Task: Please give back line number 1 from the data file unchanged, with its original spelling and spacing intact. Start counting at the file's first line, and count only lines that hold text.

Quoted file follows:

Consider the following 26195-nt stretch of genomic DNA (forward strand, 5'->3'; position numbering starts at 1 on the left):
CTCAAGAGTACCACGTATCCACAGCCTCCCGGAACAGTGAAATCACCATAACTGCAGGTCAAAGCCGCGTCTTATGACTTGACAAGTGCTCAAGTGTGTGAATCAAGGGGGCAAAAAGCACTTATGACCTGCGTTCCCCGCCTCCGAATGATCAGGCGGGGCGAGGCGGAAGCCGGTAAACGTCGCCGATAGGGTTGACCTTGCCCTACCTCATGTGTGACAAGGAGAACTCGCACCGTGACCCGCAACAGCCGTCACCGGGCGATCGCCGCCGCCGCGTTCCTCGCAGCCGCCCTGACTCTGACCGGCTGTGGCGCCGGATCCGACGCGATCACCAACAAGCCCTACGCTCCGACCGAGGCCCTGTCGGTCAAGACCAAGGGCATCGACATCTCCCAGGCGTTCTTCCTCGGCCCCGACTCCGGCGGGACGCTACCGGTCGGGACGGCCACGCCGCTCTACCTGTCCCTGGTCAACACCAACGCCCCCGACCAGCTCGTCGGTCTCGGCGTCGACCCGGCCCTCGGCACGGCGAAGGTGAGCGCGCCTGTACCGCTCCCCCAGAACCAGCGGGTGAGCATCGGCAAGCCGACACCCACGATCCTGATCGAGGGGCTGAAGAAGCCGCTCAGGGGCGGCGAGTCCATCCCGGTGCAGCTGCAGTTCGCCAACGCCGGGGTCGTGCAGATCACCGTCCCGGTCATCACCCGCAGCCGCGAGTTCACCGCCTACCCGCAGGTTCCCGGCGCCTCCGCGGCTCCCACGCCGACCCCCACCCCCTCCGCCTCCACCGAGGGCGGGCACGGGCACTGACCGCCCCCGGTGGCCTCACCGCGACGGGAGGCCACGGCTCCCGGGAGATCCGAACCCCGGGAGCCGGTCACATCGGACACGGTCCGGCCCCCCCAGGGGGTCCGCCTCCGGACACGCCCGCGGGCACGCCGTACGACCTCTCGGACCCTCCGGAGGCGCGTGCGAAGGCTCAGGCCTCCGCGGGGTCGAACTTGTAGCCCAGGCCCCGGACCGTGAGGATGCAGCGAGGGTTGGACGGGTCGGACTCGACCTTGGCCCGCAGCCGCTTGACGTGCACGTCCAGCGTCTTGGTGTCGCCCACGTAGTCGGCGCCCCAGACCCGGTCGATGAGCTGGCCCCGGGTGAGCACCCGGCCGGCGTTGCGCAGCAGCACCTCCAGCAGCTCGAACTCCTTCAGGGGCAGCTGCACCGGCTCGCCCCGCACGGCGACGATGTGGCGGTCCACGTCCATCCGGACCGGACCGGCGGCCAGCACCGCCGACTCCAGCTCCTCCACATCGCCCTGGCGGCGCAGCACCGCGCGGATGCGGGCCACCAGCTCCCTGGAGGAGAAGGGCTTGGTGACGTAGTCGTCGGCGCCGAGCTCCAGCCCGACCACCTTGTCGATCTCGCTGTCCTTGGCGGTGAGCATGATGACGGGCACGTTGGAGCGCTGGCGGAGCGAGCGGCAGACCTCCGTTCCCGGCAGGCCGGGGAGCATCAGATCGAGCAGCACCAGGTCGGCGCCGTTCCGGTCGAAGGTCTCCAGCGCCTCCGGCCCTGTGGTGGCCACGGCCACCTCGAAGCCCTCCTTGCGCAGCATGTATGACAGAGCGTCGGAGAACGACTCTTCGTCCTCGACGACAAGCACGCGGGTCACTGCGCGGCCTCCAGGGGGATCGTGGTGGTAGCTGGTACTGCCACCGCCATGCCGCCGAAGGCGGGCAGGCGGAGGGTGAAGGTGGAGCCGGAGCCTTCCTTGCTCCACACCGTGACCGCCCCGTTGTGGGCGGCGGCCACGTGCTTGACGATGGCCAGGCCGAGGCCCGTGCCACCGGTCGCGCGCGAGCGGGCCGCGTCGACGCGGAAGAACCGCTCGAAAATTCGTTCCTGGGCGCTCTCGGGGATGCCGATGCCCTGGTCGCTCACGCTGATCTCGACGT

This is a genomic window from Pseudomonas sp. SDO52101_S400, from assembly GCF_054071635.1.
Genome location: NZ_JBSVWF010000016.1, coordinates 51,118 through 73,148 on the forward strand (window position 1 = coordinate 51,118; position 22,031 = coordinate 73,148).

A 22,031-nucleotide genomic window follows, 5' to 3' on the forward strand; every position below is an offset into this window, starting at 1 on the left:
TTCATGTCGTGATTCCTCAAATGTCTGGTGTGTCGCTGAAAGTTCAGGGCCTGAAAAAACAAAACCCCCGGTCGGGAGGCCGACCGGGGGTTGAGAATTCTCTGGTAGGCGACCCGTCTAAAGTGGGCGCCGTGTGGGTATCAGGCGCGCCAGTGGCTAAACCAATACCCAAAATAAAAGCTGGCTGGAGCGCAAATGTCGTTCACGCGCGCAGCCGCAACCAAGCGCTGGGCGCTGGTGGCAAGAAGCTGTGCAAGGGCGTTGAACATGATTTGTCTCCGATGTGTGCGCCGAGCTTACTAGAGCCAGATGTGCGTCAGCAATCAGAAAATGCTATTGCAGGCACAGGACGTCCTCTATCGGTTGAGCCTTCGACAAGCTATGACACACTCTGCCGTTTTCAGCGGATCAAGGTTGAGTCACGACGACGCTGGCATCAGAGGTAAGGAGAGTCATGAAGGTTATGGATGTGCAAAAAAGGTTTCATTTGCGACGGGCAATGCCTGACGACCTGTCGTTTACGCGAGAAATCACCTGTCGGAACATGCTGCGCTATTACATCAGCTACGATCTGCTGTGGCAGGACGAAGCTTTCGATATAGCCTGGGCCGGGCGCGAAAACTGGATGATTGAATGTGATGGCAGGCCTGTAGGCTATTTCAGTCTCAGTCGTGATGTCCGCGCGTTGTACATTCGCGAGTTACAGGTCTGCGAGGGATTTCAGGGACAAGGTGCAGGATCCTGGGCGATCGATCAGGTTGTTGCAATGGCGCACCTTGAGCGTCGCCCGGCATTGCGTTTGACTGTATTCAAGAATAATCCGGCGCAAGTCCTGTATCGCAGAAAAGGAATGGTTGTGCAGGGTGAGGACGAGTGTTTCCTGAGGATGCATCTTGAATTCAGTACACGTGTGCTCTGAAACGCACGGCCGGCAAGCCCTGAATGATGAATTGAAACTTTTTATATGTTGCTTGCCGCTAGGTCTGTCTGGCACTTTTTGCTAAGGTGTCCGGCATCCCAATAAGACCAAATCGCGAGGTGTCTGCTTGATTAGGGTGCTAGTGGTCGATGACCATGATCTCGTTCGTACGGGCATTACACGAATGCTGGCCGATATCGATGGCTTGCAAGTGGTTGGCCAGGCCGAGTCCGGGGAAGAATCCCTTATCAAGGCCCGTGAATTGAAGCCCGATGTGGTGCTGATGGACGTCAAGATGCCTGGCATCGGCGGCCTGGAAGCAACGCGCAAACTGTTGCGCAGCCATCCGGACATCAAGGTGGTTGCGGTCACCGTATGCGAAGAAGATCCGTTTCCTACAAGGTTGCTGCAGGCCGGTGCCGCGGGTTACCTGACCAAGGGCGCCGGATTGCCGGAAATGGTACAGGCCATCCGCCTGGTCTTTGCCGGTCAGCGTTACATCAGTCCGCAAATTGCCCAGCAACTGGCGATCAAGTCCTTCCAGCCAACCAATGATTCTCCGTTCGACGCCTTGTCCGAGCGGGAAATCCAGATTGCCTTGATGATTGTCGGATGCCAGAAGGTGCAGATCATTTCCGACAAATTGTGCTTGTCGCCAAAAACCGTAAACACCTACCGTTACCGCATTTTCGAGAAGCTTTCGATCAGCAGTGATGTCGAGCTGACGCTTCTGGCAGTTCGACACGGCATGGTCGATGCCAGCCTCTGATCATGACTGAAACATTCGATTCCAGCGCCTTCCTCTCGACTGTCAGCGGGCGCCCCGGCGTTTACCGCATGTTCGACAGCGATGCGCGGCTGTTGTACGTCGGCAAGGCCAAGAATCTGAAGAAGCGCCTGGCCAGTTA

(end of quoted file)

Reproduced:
Consider the following 26195-nt stretch of genomic DNA (forward strand, 5'->3'; position numbering starts at 1 on the left):